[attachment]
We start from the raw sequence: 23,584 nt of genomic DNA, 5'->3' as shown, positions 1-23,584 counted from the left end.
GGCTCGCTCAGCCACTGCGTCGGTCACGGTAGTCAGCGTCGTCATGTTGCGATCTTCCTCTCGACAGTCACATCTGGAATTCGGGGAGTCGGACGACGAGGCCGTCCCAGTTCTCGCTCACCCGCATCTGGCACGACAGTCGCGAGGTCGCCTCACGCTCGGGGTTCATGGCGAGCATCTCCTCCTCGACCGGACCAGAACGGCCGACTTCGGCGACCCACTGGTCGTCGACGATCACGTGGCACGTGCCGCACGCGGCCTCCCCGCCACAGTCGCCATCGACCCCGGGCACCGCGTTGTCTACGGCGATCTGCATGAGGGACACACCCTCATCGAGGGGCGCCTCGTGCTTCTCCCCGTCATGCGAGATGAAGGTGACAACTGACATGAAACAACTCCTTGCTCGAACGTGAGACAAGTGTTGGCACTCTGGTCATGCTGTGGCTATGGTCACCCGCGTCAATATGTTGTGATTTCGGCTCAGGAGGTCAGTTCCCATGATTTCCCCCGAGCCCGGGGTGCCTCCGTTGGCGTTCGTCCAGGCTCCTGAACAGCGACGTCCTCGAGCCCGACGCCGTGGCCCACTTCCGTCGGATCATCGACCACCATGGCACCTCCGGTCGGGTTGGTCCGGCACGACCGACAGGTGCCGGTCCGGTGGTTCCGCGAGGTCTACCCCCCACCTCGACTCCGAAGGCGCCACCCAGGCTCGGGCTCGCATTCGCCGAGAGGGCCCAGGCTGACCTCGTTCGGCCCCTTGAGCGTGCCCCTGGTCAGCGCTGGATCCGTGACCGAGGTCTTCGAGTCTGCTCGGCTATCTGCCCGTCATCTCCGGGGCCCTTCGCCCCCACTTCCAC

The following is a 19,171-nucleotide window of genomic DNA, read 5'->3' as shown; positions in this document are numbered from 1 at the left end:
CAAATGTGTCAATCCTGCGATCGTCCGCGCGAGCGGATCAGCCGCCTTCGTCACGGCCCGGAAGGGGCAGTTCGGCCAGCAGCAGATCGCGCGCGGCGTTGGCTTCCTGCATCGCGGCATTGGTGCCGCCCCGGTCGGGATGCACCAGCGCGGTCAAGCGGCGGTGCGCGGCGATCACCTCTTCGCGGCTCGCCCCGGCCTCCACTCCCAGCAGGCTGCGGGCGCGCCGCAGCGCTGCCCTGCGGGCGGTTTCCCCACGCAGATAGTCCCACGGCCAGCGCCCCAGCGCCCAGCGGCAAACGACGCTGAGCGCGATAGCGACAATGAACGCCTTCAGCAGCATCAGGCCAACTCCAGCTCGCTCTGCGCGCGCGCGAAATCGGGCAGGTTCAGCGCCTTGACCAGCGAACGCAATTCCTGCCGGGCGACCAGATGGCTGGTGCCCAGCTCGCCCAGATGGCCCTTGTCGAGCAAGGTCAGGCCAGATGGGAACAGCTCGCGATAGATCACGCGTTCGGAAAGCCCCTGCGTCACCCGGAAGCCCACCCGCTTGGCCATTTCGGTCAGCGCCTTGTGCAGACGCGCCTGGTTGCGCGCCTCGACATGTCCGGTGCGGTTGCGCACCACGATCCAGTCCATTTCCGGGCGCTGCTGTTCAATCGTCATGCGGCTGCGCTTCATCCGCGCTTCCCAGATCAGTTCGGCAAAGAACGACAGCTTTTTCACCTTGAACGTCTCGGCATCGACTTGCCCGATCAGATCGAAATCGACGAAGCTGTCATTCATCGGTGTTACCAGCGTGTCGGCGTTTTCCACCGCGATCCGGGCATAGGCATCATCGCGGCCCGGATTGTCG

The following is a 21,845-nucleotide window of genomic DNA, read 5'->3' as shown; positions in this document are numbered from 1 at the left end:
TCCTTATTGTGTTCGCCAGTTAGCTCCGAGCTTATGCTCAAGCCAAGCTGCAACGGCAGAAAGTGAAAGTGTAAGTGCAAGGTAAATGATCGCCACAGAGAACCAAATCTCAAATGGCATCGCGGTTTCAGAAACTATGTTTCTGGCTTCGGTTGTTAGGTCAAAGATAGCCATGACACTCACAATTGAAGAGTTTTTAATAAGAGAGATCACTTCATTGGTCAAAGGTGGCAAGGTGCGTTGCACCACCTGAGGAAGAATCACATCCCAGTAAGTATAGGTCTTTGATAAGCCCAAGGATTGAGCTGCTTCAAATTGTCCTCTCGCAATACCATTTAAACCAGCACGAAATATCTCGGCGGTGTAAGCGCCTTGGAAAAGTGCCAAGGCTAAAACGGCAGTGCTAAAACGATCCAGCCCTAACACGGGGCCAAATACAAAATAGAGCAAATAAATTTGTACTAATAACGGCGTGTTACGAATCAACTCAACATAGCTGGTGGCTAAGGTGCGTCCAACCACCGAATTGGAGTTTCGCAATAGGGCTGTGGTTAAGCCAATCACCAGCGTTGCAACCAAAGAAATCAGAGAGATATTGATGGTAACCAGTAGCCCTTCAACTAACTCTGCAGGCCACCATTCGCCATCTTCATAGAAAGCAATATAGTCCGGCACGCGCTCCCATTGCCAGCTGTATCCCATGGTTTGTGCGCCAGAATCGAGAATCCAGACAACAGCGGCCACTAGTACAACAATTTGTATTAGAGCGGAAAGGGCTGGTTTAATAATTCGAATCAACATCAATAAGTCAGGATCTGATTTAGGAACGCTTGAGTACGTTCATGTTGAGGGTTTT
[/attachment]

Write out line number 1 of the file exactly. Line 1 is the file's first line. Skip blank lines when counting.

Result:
We start from the raw sequence: 23,584 nt of genomic DNA, 5'->3' as shown, positions 1-23,584 counted from the left end.